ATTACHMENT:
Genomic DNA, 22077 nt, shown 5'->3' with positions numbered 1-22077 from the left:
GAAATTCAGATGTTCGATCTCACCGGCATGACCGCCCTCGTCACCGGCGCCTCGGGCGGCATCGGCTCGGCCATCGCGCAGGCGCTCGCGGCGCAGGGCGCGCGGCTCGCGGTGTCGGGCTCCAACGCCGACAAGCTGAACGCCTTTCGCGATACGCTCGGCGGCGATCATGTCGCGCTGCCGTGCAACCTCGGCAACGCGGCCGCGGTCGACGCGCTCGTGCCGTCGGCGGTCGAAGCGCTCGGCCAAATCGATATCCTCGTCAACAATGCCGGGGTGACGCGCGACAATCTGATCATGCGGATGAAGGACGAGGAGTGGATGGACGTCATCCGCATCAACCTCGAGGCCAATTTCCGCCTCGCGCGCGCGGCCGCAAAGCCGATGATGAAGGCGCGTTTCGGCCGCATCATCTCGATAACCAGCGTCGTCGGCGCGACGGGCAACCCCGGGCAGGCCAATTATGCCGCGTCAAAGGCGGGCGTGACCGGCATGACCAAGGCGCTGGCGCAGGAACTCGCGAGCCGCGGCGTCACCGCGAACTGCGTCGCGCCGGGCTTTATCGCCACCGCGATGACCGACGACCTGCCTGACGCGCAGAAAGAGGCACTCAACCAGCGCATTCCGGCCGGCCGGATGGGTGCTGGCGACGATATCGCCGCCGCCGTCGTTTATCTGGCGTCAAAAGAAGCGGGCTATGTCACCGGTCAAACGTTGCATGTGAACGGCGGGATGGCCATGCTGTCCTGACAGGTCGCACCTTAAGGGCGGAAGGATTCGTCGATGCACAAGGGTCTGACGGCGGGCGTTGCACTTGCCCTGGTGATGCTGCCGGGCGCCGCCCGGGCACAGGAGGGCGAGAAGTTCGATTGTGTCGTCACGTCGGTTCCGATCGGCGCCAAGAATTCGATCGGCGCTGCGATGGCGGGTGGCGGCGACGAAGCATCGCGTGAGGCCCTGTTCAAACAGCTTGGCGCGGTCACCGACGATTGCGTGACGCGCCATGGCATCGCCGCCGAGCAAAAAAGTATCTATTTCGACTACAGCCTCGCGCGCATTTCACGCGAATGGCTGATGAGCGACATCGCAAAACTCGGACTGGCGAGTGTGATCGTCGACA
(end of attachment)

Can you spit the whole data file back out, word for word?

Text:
Genomic DNA, 22077 nt, shown 5'->3' with positions numbered 1-22077 from the left:
GAAATTCAGATGTTCGATCTCACCGGCATGACCGCCCTCGTCACCGGCGCCTCGGGCGGCATCGGCTCGGCCATCGCGCAGGCGCTCGCGGCGCAGGGCGCGCGGCTCGCGGTGTCGGGCTCCAACGCCGACAAGCTGAACGCCTTTCGCGATACGCTCGGCGGCGATCATGTCGCGCTGCCGTGCAACCTCGGCAACGCGGCCGCGGTCGACGCGCTCGTGCCGTCGGCGGTCGAAGCGCTCGGCCAAATCGATATCCTCGTCAACAATGCCGGGGTGACGCGCGACAATCTGATCATGCGGATGAAGGACGAGGAGTGGATGGACGTCATCCGCATCAACCTCGAGGCCAATTTCCGCCTCGCGCGCGCGGCCGCAAAGCCGATGATGAAGGCGCGTTTCGGCCGCATCATCTCGATAACCAGCGTCGTCGGCGCGACGGGCAACCCCGGGCAGGCCAATTATGCCGCGTCAAAGGCGGGCGTGACCGGCATGACCAAGGCGCTGGCGCAGGAACTCGCGAGCCGCGGCGTCACCGCGAACTGCGTCGCGCCGGGCTTTATCGCCACCGCGATGACCGACGACCTGCCTGACGCGCAGAAAGAGGCACTCAACCAGCGCATTCCGGCCGGCCGGATGGGTGCTGGCGACGATATCGCCGCCGCCGTCGTTTATCTGGCGTCAAAAGAAGCGGGCTATGTCACCGGTCAAACGTTGCATGTGAACGGCGGGATGGCCATGCTGTCCTGACAGGTCGCACCTTAAGGGCGGAAGGATTCGTCGATGCACAAGGGTCTGACGGCGGGCGTTGCACTTGCCCTGGTGATGCTGCCGGGCGCCGCCCGGGCACAGGAGGGCGAGAAGTTCGATTGTGTCGTCACGTCGGTTCCGATCGGCGCCAAGAATTCGATCGGCGCTGCGATGGCGGGTGGCGGCGACGAAGCATCGCGTGAGGCCCTGTTCAAACAGCTTGGCGCGGTCACCGACGATTGCGTGACGCGCCATGGCATCGCCGCCGAGCAAAAAAGTATCTATTTCGACTACAGCCTCGCGCGCATTTCACGCGAATGGCTGATGAGCGACATCGCAAAACTCGGACTGGCGAGTGTGATCGTCGACA